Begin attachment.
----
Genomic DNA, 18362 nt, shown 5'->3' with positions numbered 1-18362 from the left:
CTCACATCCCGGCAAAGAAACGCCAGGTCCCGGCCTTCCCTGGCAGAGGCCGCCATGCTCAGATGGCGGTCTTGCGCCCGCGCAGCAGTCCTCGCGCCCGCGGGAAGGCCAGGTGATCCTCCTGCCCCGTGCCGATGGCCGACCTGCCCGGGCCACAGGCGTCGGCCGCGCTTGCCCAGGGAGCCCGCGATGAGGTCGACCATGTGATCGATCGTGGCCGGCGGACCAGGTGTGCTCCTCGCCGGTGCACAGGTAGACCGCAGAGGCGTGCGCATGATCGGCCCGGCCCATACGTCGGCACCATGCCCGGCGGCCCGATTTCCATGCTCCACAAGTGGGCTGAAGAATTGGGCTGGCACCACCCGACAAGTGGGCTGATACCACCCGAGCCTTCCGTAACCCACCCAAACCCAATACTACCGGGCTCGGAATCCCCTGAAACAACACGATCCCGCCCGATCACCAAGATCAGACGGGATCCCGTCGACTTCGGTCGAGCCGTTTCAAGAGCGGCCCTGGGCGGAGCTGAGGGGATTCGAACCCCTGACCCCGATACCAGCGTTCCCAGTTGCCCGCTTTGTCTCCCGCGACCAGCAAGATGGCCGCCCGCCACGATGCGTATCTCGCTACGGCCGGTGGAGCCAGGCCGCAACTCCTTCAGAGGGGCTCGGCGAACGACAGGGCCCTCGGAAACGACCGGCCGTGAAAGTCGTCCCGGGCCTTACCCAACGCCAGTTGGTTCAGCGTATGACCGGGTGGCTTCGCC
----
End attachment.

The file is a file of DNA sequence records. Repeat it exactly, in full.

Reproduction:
Genomic DNA, 18362 nt, shown 5'->3' with positions numbered 1-18362 from the left:
CTCACATCCCGGCAAAGAAACGCCAGGTCCCGGCCTTCCCTGGCAGAGGCCGCCATGCTCAGATGGCGGTCTTGCGCCCGCGCAGCAGTCCTCGCGCCCGCGGGAAGGCCAGGTGATCCTCCTGCCCCGTGCCGATGGCCGACCTGCCCGGGCCACAGGCGTCGGCCGCGCTTGCCCAGGGAGCCCGCGATGAGGTCGACCATGTGATCGATCGTGGCCGGCGGACCAGGTGTGCTCCTCGCCGGTGCACAGGTAGACCGCAGAGGCGTGCGCATGATCGGCCCGGCCCATACGTCGGCACCATGCCCGGCGGCCCGATTTCCATGCTCCACAAGTGGGCTGAAGAATTGGGCTGGCACCACCCGACAAGTGGGCTGATACCACCCGAGCCTTCCGTAACCCACCCAAACCCAATACTACCGGGCTCGGAATCCCCTGAAACAACACGATCCCGCCCGATCACCAAGATCAGACGGGATCCCGTCGACTTCGGTCGAGCCGTTTCAAGAGCGGCCCTGGGCGGAGCTGAGGGGATTCGAACCCCTGACCCCGATACCAGCGTTCCCAGTTGCCCGCTTTGTCTCCCGCGACCAGCAAGATGGCCGCCCGCCACGATGCGTATCTCGCTACGGCCGGTGGAGCCAGGCCGCAACTCCTTCAGAGGGGCTCGGCGAACGACAGGGCCCTCGGAAACGACCGGCCGTGAAAGTCGTCCCGGGCCTTACCCAACGCCAGTTGGTTCAGCGTATGACCGGGTGGCTTCGCC